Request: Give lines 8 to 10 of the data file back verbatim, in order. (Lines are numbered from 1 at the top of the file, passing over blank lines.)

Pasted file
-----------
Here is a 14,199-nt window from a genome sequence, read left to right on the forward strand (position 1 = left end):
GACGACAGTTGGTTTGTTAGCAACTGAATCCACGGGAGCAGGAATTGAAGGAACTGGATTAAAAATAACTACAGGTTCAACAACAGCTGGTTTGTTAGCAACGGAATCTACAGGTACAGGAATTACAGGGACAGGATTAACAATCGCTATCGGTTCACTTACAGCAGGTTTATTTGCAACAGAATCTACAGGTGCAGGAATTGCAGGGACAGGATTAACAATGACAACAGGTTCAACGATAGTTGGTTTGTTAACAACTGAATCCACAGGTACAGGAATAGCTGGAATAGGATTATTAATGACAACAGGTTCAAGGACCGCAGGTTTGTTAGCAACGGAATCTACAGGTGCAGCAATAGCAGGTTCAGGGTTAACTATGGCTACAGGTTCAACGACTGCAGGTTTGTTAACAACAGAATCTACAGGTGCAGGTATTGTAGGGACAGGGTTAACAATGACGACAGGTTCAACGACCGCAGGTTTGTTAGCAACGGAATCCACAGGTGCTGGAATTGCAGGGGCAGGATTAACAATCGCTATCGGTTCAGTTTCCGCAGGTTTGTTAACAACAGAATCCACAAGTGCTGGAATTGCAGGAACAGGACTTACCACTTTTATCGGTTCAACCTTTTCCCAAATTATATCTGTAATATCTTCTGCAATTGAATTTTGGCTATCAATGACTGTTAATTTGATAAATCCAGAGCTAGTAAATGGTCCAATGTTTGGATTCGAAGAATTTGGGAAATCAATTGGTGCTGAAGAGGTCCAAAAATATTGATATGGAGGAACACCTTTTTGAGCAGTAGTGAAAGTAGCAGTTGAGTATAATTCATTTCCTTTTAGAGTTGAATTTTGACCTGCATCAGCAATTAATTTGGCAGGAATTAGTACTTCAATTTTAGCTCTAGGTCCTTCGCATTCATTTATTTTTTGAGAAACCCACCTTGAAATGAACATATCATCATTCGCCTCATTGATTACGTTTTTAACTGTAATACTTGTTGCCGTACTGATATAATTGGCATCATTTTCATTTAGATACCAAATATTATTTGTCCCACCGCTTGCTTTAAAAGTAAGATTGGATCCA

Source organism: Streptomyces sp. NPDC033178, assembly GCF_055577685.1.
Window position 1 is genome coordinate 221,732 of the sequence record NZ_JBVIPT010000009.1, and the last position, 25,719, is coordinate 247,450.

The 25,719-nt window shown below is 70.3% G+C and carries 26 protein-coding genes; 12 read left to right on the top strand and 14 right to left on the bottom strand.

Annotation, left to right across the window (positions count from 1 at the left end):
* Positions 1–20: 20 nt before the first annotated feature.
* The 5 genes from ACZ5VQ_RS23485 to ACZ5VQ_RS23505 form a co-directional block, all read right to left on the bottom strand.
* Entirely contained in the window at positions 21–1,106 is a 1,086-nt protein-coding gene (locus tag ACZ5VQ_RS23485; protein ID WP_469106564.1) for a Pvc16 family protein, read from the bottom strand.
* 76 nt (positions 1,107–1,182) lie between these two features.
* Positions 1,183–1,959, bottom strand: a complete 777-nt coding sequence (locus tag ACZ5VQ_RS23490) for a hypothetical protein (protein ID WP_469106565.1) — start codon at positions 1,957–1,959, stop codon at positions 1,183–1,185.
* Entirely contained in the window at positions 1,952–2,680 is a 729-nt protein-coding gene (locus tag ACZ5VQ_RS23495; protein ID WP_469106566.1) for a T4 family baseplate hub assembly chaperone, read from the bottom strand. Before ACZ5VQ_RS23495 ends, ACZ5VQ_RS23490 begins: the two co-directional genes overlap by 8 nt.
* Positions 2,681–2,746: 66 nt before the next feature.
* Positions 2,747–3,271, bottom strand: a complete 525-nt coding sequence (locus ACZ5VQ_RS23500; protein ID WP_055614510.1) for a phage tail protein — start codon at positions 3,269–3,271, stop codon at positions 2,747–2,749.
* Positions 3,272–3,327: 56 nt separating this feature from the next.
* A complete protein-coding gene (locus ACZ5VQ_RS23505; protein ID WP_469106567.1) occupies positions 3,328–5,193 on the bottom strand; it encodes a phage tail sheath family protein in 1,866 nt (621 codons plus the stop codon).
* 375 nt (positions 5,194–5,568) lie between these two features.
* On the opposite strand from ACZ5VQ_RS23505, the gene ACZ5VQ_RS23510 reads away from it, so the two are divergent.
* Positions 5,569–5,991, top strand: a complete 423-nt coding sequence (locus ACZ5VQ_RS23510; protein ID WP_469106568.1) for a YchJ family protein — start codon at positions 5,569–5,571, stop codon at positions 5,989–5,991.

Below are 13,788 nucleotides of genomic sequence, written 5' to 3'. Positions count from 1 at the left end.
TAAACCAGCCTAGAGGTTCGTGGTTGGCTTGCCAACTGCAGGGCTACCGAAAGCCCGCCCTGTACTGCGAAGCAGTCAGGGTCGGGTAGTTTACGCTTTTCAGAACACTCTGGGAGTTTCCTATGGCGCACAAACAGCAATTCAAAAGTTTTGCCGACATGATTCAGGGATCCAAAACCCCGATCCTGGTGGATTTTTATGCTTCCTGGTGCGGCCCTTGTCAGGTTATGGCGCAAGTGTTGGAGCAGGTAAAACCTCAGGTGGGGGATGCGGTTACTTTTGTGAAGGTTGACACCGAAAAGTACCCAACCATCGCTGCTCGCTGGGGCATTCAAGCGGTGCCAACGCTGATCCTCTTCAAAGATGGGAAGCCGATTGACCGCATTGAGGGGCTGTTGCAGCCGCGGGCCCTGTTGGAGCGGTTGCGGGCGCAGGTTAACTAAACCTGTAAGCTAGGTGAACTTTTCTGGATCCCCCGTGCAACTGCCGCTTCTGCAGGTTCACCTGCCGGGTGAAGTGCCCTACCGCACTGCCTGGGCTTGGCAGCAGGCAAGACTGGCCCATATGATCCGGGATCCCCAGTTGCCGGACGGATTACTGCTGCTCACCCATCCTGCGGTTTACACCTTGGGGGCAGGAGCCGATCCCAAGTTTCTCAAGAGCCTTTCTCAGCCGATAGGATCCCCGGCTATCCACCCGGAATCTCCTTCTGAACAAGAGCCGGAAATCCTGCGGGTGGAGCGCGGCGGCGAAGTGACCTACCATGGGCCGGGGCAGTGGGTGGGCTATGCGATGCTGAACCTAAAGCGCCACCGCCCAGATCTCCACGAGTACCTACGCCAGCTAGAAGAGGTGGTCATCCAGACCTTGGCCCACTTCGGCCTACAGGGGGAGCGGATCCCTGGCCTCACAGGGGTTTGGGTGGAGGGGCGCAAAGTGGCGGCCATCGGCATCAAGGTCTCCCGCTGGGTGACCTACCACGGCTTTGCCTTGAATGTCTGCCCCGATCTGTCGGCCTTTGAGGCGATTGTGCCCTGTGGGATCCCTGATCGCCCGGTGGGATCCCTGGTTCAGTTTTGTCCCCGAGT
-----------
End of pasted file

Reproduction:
* The 5 genes from ACZ5VQ_RS23485 to ACZ5VQ_RS23505 form a co-directional block, all read right to left on the bottom strand.
* Entirely contained in the window at positions 21–1,106 is a 1,086-nt protein-coding gene (locus tag ACZ5VQ_RS23485; protein ID WP_469106564.1) for a Pvc16 family protein, read from the bottom strand.
* 76 nt (positions 1,107–1,182) lie between these two features.